First Posted: 11/30/2013
(AP) The nuclear deal struck by Iran and six world powers will put more rubber on the road in the Islamic Republic.
The country’s major carmakers stand ready to start receiving parts again from French firms PSA Peugeot Citroen and Renault when the sanctions ease. That could see Iran’s stalled car production again take off, proving a boon to local automakers and potentially draw in more foreign investment from other manufacturers hoping to break into the market.
The nuclear deal struck in Geneva puts the brakes on the most sensitive parts of Iran’s uranium enrichment program in return for relief from economic sanctions. The sanctions expected to lift include those affecting Iran’s auto industry, its petrochemical exports, the sale of gold and other precious metals anad the supply of spare parts for Iranian airplanes.
Iran’s auto industry has been particularly hard hit by the sanctions. Car production in Iran this year fell by 72 percent compared to 2011, when it produced some 1.6 million cars.
The sanctions relief, due to start in early January, allows for the French companies to resume auto parts to Iran’s biggest carmakers Iran Khodro and SAIPA. Some 100,000 Iranian auto workers have been laid off because of sanctions. Plants in the country now run at less than half their capacity.
Officials at an international automobile conference that began Saturday in Tehran eagerly welcomed the deal.
“Iran’s global standing in car production, which was 13, has fallen (due to sanctions). I’m sure Iran will be able to compensate the fall of its share in the near future,” said Patrick Blain, president of the International Organization of Motor Vehicle Manufacturers. “International investors are expected to re-enter Iran’s market soon.”
Iranian Industry Minister Mohammad Reza Nematzadeh said Iran’s biggest carmakers are now holding talks with PSA Peugeot Citroen and Renault in Tehran for new joint venture projects and joint car spare parts production. That will greatly help Peugeot, Europe’s No. 2 automaker, which saw its profits hurt by the sanctions. Peugeot sold more than 450,000 cars annually in Iran before the sanctions. Renault sold more than 100,000 cars in Iran in 2011 before pulling out.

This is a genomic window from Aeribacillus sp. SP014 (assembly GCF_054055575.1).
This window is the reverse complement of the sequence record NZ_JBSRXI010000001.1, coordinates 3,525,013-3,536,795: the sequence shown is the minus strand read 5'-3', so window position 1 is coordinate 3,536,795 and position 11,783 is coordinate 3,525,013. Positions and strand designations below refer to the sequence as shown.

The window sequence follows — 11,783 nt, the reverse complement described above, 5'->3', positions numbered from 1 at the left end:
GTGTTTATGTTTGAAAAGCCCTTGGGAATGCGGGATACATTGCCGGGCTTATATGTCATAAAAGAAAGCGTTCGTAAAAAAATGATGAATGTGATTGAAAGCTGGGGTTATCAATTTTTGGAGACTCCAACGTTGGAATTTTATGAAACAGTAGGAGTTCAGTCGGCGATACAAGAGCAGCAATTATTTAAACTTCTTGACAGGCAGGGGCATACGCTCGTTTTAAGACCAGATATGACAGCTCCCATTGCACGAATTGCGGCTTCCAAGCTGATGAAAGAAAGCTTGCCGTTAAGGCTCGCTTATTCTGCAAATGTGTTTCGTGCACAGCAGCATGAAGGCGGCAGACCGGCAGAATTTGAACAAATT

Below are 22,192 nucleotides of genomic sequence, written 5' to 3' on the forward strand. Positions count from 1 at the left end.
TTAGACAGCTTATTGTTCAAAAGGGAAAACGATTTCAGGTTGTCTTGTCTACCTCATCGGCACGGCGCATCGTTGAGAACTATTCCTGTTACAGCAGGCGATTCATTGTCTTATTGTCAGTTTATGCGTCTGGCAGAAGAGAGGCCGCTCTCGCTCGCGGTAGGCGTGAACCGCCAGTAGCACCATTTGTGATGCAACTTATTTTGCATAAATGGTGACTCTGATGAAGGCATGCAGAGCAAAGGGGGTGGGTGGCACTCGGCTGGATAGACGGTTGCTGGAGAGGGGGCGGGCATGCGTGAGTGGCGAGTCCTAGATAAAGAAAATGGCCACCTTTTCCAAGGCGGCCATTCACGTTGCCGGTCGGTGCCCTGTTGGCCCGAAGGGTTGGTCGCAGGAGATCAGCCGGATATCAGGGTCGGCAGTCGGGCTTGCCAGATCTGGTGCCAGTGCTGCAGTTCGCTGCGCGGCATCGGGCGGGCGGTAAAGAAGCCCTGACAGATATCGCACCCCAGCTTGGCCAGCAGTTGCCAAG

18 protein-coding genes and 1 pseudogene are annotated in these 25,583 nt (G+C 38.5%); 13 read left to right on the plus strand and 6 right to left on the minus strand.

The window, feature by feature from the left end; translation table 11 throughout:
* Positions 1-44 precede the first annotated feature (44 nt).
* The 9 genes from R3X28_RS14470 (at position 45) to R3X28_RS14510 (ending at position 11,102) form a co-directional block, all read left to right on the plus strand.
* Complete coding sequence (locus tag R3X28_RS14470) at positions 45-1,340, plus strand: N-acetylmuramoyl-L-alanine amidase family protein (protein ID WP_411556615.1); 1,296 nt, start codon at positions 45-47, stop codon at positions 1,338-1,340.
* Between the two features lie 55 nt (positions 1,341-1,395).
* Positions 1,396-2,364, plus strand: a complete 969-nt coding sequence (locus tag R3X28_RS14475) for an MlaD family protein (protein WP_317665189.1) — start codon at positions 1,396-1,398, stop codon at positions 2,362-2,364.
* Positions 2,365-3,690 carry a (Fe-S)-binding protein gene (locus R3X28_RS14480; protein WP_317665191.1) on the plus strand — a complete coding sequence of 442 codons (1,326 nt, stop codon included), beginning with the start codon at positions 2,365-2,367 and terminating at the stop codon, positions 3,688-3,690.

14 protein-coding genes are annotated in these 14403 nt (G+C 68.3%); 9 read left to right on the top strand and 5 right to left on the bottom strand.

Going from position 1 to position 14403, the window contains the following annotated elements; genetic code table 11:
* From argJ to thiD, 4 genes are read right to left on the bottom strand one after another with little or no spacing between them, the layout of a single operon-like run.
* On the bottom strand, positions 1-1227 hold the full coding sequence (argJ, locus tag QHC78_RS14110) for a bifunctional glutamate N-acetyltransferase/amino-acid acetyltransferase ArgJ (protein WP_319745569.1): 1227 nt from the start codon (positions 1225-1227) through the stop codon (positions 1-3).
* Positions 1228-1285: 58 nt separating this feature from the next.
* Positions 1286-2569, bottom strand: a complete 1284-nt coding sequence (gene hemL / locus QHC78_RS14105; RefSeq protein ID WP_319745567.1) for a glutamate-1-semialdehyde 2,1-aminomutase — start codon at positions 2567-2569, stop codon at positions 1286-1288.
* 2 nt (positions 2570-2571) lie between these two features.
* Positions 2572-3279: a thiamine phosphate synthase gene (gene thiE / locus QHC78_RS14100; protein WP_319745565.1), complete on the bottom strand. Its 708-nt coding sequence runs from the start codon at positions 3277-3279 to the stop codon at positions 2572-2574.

“PSA Peugeot Citroen and Renault will offer new cars to the market with the help of their Iranian partners,” the minister said. “They’ve been big contributors to Iran’s auto industry. Given the Geneva deal, we hope sanctions will be lifted by the end of December so that joint ventures with foreign carmakers can resume.”
Iran Khodro’s manager, Hashem Yekeh Zare, said his company is considering a joint project with Daimler AG’s Mercedes-Benz, but didn’t elaborate. Zare said his company is seeking greater self-sufficiency and is interested in importing auto parts and licenses for joint production.
Representatives from German, Indian, Japanese and South Korean auto manufacturers attended Saturday’s conference. But despite a recent thaw in relations between Iran and the U.S., including a historic phone call between moderate President Hassan Rouhani and President Barack Obama, no representative from a U.S. automaker attended the event. American carmakers have been absent from Iran since its 1979 Islamic revolution and the U.S. Embassy takeover. U.S. law blocks American carmakers from the Iranian market.
That’s not to say there’s no interest in American muscle cars. An Iranian advertising campaign in recent months promised an exhibition of American-made cars but it was never held. Iranian media did, however, report the arrival of some Chevrolet Camaros to the country earlier this year, apparently through third parties.